From the Washington Post:
Senate leaders from both parties agreed yesterday to schedule a vote on a package of bills that would loosen President Bush's five-year-old restrictions on human embryonic stem cell research.
With head counts suggesting there are enough votes to pass the legislation and with Bush having promised he would veto it, yesterday's action sets the stage for what could be the first full-blown showdown between the chamber and the president.
The package would allow federal funding of research on embryos slated for destruction at fertility clinics--embryos rich in the useful kind of stem cell. (Bush yesterday called them "society's vulnerable members." How's that for a frame?) As Mother Jones reports this month, there are lots and lots and lots of those embryos.
And so, far from going away, the accumulation of human embryos is likely to grow, and grow, and grow. And in growing, the embryo overstock is likely to changeor at least complicatethe way we collectively think about human life at its earliest stages, and morally what is the right thing to do with it. At some point, embryos may alter or even explode the reproductive landscape: It is ivf embryos, after all, that are at the center of the nation's stem cell debate, which itself has prompted a new national conversation about life and reproductive liberty, creating new alliances as well as schisms. In 2001, as one of his first major domestic policy decisions, George W. Bush banned federal funding for labs developing new stem cell lines using leftover ivf embryos; then in May 2005, the U.S. House of Representatives passed a bill approving funding for stem cell research using these same embryos, setting the stage for an eventual conservative showdown. In the course of this debate, embryos have emerged as another tool for truly hardline conservatives looking for new ways to beat back abortion rights. Like "fetal rights" laws that seemingly protect unborn children from acts of homicide, "embryo rights" are being waved about as a weapon in the assault on abortion rights, as anti-abortion lawmakers talk about seizing control over frozen embryo stores; limiting the creation of new embryos; or both.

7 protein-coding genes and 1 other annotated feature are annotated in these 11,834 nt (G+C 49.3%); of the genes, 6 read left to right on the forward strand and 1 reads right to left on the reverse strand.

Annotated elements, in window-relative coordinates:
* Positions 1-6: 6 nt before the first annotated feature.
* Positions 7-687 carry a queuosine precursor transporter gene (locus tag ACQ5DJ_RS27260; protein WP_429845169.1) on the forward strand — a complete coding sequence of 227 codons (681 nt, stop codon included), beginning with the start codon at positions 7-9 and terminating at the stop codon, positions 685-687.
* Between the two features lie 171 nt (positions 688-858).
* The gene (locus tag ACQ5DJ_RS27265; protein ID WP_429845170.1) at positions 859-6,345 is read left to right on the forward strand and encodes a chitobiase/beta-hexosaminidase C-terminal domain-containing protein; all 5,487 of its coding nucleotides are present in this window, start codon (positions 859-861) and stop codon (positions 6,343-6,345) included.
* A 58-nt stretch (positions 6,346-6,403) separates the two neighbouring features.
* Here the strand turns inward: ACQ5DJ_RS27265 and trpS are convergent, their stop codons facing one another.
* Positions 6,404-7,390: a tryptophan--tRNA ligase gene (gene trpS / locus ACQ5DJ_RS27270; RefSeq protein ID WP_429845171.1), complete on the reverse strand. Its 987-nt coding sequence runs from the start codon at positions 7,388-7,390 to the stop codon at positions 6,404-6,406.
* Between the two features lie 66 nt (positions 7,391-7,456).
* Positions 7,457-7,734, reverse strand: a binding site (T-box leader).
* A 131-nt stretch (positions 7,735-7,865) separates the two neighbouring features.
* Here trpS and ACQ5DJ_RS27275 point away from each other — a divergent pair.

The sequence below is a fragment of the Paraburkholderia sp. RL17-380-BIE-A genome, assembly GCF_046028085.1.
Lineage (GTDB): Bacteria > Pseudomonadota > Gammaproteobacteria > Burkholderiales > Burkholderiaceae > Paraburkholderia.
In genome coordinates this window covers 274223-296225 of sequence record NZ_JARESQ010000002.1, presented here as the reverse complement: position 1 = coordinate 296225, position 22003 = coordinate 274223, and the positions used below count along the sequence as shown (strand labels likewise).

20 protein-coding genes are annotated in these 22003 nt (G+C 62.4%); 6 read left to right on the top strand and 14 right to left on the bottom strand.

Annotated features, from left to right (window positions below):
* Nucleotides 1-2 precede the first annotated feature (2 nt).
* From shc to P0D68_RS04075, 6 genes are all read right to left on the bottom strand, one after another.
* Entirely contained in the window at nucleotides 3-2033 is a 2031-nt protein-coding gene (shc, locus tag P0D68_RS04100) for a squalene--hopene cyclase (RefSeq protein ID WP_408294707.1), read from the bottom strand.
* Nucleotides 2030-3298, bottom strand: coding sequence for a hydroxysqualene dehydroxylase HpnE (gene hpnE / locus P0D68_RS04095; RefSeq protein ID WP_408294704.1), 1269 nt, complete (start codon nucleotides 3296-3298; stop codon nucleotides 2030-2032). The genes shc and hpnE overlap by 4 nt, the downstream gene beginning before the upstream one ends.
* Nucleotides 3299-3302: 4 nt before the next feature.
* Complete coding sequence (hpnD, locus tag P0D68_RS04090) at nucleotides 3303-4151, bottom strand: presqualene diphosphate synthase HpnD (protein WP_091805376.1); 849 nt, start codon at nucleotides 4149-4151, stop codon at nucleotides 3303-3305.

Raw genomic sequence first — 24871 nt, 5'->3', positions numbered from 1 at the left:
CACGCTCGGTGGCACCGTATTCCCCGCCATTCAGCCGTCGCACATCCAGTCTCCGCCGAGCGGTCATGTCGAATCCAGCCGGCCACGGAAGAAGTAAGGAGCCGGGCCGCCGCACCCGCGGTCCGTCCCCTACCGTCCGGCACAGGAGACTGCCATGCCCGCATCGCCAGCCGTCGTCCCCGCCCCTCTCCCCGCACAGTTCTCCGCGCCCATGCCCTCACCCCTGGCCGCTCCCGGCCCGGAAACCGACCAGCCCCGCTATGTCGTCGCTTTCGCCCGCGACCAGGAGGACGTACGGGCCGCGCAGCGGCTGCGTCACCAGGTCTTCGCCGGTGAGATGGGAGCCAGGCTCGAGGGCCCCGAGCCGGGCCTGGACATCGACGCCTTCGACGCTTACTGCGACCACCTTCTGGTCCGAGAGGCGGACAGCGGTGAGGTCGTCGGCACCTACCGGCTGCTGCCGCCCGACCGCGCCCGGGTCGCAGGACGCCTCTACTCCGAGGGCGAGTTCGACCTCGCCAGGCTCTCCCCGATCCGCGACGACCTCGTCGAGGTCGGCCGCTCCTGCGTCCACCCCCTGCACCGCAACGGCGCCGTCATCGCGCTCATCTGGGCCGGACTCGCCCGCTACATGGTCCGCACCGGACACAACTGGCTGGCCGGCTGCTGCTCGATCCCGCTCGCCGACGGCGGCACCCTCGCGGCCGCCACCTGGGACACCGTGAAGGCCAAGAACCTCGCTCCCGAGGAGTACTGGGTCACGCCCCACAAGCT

But the impact of the embryo is also taking place on a more subtle and personal level. The glut's very existence illuminates how the newest reproductive technologies are complicating questions about life; issues that many people thought they had resolved are being revived and reconsidered, in a different emotional context.
Read the full article, by Liza Mundy, here.